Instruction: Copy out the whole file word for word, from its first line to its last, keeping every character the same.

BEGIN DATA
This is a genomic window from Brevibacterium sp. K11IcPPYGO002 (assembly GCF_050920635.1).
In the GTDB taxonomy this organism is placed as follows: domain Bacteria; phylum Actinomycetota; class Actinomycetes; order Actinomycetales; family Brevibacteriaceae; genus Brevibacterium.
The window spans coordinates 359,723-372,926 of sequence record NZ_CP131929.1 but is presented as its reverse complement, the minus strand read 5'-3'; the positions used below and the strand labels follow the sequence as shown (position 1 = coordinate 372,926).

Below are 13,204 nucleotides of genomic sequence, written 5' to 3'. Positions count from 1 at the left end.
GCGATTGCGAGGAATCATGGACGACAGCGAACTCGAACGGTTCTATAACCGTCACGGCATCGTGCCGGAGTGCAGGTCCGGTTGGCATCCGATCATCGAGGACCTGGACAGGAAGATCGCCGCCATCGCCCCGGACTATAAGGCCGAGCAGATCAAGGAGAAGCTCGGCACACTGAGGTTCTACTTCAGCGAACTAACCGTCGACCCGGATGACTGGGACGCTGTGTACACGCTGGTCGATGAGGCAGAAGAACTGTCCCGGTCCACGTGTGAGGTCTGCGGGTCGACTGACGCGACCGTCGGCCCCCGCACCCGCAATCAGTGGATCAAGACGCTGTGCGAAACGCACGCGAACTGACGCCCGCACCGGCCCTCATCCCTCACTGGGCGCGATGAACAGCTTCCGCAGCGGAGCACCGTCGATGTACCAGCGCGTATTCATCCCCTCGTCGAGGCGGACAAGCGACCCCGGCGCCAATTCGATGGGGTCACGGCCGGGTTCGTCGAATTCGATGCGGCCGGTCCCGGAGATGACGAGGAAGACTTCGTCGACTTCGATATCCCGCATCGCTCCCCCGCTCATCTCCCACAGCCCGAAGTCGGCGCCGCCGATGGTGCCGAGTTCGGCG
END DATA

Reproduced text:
This is a genomic window from Brevibacterium sp. K11IcPPYGO002 (assembly GCF_050920635.1).
In the GTDB taxonomy this organism is placed as follows: domain Bacteria; phylum Actinomycetota; class Actinomycetes; order Actinomycetales; family Brevibacteriaceae; genus Brevibacterium.
The window spans coordinates 359,723-372,926 of sequence record NZ_CP131929.1 but is presented as its reverse complement, the minus strand read 5'-3'; the positions used below and the strand labels follow the sequence as shown (position 1 = coordinate 372,926).

Below are 13,204 nucleotides of genomic sequence, written 5' to 3'. Positions count from 1 at the left end.
GCGATTGCGAGGAATCATGGACGACAGCGAACTCGAACGGTTCTATAACCGTCACGGCATCGTGCCGGAGTGCAGGTCCGGTTGGCATCCGATCATCGAGGACCTGGACAGGAAGATCGCCGCCATCGCCCCGGACTATAAGGCCGAGCAGATCAAGGAGAAGCTCGGCACACTGAGGTTCTACTTCAGCGAACTAACCGTCGACCCGGATGACTGGGACGCTGTGTACACGCTGGTCGATGAGGCAGAAGAACTGTCCCGGTCCACGTGTGAGGTCTGCGGGTCGACTGACGCGACCGTCGGCCCCCGCACCCGCAATCAGTGGATCAAGACGCTGTGCGAAACGCACGCGAACTGACGCCCGCACCGGCCCTCATCCCTCACTGGGCGCGATGAACAGCTTCCGCAGCGGAGCACCGTCGATGTACCAGCGCGTATTCATCCCCTCGTCGAGGCGGACAAGCGACCCCGGCGCCAATTCGATGGGGTCACGGCCGGGTTCGTCGAATTCGATGCGGCCGGTCCCGGAGATGACGAGGAAGACTTCGTCGACTTCGATATCCCGCATCGCTCCCCCGCTCATCTCCCACAGCCCGAAGTCGGCGCCGCCGATGGTGCCGAGTTCGGCG